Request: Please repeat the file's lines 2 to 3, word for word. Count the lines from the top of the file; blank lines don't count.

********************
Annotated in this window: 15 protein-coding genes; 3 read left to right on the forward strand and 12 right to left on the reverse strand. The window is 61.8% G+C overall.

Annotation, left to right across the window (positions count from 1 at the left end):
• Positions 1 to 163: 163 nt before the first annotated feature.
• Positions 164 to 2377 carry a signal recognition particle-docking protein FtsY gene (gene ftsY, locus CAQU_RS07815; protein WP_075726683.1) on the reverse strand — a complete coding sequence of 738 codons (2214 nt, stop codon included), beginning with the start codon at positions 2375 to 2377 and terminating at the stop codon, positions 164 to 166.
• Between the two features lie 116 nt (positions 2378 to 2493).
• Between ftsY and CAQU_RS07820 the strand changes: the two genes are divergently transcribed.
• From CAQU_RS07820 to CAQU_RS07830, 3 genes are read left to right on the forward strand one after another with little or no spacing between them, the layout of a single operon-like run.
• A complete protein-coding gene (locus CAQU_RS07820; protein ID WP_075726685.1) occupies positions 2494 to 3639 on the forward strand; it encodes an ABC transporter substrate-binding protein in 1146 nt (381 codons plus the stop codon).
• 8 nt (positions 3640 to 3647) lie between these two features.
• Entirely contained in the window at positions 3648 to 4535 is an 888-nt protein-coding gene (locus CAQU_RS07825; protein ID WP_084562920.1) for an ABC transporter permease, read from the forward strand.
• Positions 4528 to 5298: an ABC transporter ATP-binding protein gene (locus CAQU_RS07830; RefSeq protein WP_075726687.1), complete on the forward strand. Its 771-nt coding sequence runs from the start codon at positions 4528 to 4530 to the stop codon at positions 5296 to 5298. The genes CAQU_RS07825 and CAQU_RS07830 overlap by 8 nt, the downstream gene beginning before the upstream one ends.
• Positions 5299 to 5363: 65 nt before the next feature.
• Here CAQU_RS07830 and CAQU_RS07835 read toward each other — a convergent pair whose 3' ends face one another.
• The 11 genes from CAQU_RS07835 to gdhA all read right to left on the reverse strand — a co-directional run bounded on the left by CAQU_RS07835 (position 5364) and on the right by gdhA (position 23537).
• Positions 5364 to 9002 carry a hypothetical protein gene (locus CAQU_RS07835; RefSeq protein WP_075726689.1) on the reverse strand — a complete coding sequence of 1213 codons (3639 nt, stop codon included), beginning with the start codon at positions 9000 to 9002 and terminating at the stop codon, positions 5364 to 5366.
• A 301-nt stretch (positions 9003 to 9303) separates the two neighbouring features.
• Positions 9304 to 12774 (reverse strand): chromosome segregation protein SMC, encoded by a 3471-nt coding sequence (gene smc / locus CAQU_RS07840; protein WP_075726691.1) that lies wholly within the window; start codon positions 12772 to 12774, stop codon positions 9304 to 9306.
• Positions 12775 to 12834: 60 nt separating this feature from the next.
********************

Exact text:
Annotation, left to right across the window (positions count from 1 at the left end):
• Positions 1 to 163: 163 nt before the first annotated feature.